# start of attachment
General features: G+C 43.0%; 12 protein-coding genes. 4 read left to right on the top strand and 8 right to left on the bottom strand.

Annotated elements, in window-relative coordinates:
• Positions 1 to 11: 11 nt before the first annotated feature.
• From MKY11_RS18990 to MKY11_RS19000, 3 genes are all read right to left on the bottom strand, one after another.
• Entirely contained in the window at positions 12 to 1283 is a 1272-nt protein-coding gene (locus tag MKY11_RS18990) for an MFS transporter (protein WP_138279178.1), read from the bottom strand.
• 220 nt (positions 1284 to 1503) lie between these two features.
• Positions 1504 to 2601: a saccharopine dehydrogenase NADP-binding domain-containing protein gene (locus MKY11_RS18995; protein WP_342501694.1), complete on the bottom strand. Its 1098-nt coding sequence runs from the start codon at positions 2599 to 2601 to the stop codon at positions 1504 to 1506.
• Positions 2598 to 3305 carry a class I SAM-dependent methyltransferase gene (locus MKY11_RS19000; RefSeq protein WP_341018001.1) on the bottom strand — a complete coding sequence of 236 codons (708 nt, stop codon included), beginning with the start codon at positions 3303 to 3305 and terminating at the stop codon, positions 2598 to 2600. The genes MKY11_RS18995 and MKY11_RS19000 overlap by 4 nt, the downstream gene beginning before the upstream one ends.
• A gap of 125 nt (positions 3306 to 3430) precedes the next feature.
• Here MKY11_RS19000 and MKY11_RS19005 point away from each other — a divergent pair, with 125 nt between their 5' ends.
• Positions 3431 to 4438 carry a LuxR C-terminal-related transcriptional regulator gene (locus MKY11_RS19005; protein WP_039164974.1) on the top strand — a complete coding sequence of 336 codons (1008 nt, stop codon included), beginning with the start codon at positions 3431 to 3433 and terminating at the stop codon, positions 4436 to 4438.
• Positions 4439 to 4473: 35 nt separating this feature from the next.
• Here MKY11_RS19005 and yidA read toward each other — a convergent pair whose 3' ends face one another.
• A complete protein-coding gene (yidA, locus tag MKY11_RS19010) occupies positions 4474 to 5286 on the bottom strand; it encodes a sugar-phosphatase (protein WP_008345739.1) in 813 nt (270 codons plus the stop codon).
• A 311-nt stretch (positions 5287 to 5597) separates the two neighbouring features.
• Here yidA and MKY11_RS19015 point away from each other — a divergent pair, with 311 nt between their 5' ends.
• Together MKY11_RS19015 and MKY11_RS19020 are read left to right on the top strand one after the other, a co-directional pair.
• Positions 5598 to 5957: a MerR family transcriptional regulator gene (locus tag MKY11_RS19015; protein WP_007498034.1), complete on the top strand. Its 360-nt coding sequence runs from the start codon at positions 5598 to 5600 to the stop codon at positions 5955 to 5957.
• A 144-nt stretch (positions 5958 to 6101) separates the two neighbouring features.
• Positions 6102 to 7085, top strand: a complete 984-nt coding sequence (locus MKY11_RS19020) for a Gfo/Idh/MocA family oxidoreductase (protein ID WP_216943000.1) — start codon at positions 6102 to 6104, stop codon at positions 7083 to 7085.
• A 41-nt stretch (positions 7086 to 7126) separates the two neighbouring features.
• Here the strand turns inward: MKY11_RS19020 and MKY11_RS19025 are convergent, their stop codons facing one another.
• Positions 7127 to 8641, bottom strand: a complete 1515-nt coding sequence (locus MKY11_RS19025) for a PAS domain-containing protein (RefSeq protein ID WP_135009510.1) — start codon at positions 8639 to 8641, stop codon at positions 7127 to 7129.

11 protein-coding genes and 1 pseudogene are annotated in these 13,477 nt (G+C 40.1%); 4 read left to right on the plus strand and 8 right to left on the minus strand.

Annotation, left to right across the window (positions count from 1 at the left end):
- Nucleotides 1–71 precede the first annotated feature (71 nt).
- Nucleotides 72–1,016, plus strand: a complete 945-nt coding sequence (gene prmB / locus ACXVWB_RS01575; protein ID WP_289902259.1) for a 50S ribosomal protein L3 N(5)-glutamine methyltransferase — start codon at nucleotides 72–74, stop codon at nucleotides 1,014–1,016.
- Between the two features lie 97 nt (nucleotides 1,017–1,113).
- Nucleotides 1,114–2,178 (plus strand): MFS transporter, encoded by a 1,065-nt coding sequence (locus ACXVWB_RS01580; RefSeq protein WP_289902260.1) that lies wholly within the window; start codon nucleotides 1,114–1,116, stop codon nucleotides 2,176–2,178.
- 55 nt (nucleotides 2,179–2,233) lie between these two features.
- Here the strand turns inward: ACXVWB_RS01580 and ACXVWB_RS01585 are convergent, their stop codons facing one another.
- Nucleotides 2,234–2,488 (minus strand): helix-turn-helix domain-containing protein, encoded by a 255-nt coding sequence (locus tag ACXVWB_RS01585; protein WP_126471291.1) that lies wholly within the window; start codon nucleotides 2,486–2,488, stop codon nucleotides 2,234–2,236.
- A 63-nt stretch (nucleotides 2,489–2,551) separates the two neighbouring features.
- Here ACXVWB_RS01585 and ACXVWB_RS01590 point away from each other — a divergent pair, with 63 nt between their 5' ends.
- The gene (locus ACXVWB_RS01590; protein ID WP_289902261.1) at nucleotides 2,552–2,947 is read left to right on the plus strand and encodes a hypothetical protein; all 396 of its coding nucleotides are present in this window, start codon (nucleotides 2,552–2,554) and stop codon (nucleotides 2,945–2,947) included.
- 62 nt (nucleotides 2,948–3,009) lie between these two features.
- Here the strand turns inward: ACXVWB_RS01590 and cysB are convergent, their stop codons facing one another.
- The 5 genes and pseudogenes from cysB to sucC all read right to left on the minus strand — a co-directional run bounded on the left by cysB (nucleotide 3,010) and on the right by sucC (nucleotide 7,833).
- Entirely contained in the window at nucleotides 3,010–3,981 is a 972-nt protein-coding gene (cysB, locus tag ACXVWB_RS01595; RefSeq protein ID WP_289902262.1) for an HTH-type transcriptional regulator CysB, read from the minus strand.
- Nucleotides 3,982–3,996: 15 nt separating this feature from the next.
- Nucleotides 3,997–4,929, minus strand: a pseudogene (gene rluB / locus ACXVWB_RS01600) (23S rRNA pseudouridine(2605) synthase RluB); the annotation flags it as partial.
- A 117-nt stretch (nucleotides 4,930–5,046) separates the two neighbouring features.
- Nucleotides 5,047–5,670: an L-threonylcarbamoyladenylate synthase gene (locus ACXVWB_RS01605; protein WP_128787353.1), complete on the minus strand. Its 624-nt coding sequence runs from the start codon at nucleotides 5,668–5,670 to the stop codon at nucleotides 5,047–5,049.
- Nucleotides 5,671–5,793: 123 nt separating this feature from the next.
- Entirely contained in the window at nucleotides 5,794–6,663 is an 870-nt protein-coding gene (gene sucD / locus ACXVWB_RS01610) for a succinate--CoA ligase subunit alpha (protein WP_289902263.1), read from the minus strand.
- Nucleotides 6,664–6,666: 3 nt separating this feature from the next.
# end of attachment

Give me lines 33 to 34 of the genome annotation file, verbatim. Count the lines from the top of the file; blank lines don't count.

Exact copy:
- A 63-nt stretch (nucleotides 2,489–2,551) separates the two neighbouring features.
- Here ACXVWB_RS01585 and ACXVWB_RS01590 point away from each other — a divergent pair, with 63 nt between their 5' ends.